Judge Dismisses $1 Billion Lawsuit Against Hopkins — For Now

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Last year, Johns Hopkins was slapped with a $1 billion lawsuit stemming from an unethical experiment the university was involved in in the 1940s. This week, that suit was dismissed — though it may soon be refiled.

The lawsuit centers on a government research project, during which hundreds of Guatemalans– including prisoners, psychiatric patients, orphans, and children at state run schools– were intentionally infected with syphilis and gonorrhea. The goal? To get some more information about how to treat STDs in American troops.

The tie to Hopkins was not as direct as it was in another famous instance of medical ethics gone wrong, the case of Henrietta Lacks. However, even though this was government research, the ties to the university were still strong:  the director of Johns Hopkins’ Venereal Disease Division led the committee that approved the research; three other people affiliated with Hopkins also served on the committee. According to the lawsuit, at least one Hopkins researcher had on-going input during the course of the experiments.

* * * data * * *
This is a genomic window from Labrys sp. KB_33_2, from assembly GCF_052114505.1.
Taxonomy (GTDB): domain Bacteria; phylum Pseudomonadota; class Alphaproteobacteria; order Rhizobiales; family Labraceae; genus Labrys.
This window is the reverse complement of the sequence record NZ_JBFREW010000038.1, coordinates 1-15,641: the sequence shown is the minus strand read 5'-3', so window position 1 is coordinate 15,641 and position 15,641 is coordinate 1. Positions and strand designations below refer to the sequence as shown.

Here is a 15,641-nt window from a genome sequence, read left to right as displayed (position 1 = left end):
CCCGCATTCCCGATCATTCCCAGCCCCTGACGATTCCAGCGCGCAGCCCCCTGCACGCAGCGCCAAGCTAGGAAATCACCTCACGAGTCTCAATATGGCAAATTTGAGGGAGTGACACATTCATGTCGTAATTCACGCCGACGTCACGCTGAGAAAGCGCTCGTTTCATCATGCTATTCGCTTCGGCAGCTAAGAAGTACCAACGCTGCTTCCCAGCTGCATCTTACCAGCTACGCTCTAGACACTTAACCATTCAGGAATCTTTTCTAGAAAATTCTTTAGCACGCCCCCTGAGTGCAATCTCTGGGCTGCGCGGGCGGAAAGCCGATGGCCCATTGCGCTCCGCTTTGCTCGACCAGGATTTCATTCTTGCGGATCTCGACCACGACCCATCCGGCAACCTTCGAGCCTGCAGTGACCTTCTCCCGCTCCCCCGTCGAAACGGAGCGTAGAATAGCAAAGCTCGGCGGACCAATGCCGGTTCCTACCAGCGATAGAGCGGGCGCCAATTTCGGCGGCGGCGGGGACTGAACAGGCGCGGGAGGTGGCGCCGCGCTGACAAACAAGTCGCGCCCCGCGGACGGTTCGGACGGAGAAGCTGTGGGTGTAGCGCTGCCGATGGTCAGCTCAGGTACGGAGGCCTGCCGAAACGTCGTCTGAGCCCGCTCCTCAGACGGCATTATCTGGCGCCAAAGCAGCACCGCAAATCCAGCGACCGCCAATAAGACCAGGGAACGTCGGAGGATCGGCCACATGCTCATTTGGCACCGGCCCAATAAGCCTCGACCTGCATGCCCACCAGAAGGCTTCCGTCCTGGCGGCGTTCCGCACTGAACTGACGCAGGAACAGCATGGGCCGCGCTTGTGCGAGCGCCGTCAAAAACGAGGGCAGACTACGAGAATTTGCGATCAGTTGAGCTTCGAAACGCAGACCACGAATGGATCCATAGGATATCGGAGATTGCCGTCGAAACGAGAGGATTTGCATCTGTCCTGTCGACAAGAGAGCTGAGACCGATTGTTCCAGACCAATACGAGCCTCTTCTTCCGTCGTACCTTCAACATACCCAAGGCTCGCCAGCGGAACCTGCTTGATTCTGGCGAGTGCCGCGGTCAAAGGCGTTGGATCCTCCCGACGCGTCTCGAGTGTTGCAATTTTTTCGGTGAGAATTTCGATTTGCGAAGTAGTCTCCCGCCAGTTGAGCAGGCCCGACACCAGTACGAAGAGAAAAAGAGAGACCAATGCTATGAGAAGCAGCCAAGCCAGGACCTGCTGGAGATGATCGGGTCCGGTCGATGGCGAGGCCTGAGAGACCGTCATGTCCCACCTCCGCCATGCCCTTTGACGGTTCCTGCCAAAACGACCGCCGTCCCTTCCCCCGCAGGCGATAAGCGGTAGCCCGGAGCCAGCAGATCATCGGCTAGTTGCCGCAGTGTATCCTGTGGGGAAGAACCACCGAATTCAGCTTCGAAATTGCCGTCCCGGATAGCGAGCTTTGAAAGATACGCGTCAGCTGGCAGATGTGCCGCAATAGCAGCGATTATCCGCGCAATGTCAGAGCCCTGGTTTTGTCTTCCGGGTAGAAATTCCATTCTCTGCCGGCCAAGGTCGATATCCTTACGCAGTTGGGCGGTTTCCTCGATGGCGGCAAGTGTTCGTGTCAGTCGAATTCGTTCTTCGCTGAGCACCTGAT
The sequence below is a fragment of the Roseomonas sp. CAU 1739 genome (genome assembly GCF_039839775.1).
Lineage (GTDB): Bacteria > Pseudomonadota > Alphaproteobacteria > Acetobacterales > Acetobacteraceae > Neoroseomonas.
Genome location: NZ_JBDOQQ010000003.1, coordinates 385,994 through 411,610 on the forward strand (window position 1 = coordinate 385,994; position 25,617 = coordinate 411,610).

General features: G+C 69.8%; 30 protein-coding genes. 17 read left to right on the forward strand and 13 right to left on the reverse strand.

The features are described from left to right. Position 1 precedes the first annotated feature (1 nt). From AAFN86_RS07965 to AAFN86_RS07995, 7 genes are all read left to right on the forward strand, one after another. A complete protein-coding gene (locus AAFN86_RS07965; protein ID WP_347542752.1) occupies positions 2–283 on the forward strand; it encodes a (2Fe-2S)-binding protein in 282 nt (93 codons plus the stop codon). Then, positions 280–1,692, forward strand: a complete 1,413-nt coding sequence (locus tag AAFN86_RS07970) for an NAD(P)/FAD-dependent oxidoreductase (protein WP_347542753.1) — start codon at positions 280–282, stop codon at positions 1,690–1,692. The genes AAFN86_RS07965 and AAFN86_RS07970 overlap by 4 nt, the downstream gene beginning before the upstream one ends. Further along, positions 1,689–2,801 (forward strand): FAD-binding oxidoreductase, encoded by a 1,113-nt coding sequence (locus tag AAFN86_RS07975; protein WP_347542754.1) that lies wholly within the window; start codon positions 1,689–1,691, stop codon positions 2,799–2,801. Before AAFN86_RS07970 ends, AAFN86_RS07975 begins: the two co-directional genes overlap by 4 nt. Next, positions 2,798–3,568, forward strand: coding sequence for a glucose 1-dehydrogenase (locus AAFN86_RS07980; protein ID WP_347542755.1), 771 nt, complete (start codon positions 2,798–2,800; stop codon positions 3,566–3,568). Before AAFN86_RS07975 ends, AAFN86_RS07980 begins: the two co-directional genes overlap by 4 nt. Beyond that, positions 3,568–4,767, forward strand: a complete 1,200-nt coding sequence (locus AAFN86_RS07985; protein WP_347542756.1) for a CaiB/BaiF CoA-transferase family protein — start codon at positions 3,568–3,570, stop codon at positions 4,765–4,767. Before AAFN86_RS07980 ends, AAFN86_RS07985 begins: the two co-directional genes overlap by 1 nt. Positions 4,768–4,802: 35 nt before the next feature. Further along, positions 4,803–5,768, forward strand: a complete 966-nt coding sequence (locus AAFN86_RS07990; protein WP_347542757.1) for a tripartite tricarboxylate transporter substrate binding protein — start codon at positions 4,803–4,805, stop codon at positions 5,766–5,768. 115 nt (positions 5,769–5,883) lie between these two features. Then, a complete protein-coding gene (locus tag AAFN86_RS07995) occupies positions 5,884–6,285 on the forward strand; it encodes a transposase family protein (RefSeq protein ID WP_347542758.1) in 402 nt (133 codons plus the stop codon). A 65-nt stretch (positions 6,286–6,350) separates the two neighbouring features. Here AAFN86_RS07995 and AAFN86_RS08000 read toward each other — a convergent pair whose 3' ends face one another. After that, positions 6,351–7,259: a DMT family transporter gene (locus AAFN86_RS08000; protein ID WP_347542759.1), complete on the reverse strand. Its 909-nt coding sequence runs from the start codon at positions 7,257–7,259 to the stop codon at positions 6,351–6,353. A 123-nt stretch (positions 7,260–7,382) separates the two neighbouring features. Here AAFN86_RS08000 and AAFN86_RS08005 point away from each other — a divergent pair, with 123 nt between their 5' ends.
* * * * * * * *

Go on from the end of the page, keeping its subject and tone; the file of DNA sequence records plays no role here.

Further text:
842 victims and their family members filed suit against the university last year. This week, a judge dismissed the case, saying the suit didn’t include enough specific details about the damages. But he also said that the plaintiffs could amend their suit and file again next month–something that, according to the Sun, they plan to do.

The university has called the lawsuit “an attempt by plaintiffs’ counsel to exploit a historic tragedy for monetary gain.”



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